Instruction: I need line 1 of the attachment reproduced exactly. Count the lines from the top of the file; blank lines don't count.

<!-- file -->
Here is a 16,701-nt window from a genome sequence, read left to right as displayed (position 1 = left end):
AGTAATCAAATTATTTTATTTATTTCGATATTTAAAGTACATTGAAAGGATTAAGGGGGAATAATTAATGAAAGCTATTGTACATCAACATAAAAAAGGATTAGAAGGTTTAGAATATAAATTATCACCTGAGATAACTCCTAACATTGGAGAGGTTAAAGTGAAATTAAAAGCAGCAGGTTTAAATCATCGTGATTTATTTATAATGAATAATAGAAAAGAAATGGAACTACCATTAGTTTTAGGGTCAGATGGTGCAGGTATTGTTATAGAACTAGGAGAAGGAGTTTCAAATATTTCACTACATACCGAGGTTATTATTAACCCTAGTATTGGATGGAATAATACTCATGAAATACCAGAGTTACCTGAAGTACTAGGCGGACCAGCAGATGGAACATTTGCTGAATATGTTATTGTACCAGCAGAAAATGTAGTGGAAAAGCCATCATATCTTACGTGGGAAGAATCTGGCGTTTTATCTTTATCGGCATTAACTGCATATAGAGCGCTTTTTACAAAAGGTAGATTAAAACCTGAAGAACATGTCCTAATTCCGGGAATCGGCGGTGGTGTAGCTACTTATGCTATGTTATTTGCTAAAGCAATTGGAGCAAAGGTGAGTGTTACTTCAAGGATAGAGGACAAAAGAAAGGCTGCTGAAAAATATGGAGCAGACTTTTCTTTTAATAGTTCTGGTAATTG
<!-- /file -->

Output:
Here is a 16,701-nt window from a genome sequence, read left to right as displayed (position 1 = left end):